Iran nuclear deal divides nation

Student opinions on the controversial treaty

Donald Trump called it “the worst deal [he’s]ever seen.” Bernie Sanders said it “could keep the United States from being drawn into another never-ending war in the Middle East.” Senator Lindsey Graham called it “terrible.” Hillary Clinton said it “puts the lid on Iran’s nuclear programs.” Politicians sure have strong opinions on the Iran nuclear deal, but what do Blake students think?

First, though, we need to establish what the deal does – and doesn’t do. Its official name is the Joint Comprehensive Plan of Action (JCPOA). It was signed in Vienna, Austria, on July 14, 2015, by Iran, the U.S., China, France, Russia, the United Kingdom, Germany, and the European Union. It doesn’t stop Iran’s nuclear program entirely; instead, it requires Iran to give up 97% of its stockpile of enriched uranium and 70% of its nuclear centrifuges (machines used to further enrich uranium to usable levels).

The deal also requires Iran to limit its future uranium enrichment to levels that can only be used in nuclear power plants, not nuclear weapons, and to allow inspectors from the International Atomic Energy Agency (IAEA) access to all of its facilities. In return, the other countries and the E.U. have agreed to phase out economic sanctions on Iran. However, the current arms embargo on Iran has been extended for another five years, meaning Iran won’t be able to use its economic windfall (government-owned businesses were sanctioned as well as private ones) to buy weapons. There are other specific provisions as well, but those are the basics.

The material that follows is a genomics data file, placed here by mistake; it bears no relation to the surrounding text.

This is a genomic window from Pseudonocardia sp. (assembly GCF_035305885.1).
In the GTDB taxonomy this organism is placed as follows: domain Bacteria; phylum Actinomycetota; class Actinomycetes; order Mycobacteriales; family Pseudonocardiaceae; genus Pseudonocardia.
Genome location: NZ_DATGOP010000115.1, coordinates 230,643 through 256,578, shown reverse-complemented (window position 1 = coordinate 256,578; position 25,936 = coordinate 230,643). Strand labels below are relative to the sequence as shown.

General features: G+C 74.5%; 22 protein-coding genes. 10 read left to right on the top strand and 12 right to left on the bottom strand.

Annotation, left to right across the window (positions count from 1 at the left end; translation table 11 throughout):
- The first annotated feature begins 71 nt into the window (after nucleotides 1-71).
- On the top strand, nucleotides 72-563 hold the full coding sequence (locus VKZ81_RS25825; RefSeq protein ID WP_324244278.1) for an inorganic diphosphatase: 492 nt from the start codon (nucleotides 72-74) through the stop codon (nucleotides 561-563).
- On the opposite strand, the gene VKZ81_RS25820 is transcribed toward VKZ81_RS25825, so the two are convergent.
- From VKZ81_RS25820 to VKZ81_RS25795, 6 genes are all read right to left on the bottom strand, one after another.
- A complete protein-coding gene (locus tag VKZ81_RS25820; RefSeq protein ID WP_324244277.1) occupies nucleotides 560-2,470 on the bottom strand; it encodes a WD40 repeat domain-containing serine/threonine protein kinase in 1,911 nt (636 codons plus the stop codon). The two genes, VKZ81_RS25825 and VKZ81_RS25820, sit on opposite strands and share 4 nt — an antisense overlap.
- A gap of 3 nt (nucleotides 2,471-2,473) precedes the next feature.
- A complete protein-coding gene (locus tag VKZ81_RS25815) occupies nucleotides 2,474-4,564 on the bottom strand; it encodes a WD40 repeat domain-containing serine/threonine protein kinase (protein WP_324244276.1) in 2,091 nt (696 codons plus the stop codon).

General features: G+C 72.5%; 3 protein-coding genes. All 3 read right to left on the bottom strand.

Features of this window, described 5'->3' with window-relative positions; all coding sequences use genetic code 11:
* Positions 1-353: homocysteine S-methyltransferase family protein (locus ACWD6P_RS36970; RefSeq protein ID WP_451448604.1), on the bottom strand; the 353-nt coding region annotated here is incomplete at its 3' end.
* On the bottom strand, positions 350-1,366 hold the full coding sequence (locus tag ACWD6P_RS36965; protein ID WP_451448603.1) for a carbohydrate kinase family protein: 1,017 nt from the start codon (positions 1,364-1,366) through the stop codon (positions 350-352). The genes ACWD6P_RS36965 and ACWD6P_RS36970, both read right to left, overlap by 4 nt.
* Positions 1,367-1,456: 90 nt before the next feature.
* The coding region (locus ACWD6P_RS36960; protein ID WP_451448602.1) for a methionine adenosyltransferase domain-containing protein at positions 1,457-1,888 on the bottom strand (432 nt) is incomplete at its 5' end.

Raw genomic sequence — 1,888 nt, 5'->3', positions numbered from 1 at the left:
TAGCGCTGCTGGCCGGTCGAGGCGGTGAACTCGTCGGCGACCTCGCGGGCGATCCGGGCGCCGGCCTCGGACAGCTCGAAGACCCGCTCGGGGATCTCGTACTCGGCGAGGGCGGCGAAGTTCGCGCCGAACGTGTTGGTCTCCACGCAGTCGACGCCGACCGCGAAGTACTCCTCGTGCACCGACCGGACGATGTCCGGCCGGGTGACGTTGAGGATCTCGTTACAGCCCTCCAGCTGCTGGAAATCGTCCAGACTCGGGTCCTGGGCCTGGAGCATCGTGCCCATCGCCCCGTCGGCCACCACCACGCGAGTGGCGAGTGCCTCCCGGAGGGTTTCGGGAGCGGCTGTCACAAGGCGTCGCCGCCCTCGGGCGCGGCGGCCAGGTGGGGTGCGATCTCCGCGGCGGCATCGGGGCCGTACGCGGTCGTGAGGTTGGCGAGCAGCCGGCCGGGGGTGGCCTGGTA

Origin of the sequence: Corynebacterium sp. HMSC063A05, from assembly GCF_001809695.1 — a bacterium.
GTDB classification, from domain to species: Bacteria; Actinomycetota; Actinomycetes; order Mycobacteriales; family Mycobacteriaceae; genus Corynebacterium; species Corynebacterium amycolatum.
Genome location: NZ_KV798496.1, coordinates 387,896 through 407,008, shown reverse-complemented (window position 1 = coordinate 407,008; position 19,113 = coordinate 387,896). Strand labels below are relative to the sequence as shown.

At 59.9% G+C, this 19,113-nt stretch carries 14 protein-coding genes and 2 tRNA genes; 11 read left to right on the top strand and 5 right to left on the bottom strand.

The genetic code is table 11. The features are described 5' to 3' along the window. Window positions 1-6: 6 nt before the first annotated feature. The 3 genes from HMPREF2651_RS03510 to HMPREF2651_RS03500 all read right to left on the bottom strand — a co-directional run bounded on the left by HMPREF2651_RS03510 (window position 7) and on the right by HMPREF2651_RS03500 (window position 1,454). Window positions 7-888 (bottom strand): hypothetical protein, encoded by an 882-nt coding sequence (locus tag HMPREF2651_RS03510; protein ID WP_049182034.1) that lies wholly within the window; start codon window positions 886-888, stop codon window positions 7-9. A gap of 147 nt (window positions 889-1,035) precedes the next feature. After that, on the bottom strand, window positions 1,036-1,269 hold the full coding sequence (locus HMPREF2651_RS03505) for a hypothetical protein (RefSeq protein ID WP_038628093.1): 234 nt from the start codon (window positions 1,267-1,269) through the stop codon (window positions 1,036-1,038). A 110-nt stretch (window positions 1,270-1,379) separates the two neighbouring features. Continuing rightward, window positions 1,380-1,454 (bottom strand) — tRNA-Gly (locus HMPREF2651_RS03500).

“I personally believe the deal is weak for multiple reasons,” says Sam Gelb ‘18. Gelb points out that several of the deal’s provisions, including restrictions on new reactors and continuous surveillance of centrifuge production, only last for 10-15 years. “What happens in year 15?” He says, “Iran is left unregulated with hundreds of billions of dollars.” Gelb compares this deal to when the U.S. tried to negotiate with North Korea on its nuclear program, only to have them test nuclear weapons a few years later. “This deal shares many similarities with that failure,” he says.

Ellie Grossman ‘17 disagrees. “I think people underestimate the degree of Iran’s irrationality,” she says. “By making Iran less of a pariah, and engaging it in diplomatic and economic relations by removing sanctioning…you tie it more deeply to the region and you give it more to lose, which would incentivize them not to do something stupid.”

Plus, she argues, it’s unlikely that Iran would use a nuclear weapon anyway. “The principle of mutually assured destruction” – MAD: the idea that if Iran used a nuke, the attacked country or one of their allies would just attack Iran back – “would make it completely irrational to ever detonate a [nuclear] bomb.”

“It’s a good idea, the thought of it,” says Jack Simermeyer ‘19, “but Obama was too ready to accept whatever [Iran] wanted.” Charlie Alldredge ‘16 argues that “we couldn’t have gotten a better deal” in the current political climate. Lola Chamberlain ‘19 agrees. “It’s better than no deal with them,” she says. “We might as well try to have some control.”

No matter what your view, everyone can agree that the deal is a complex and contentious issue. “I realize that anyone who says they can predict how the deal will go, whether it will be successful or not, is wrong,” says Grossman. “Nobody knows what’s actually going to happen.”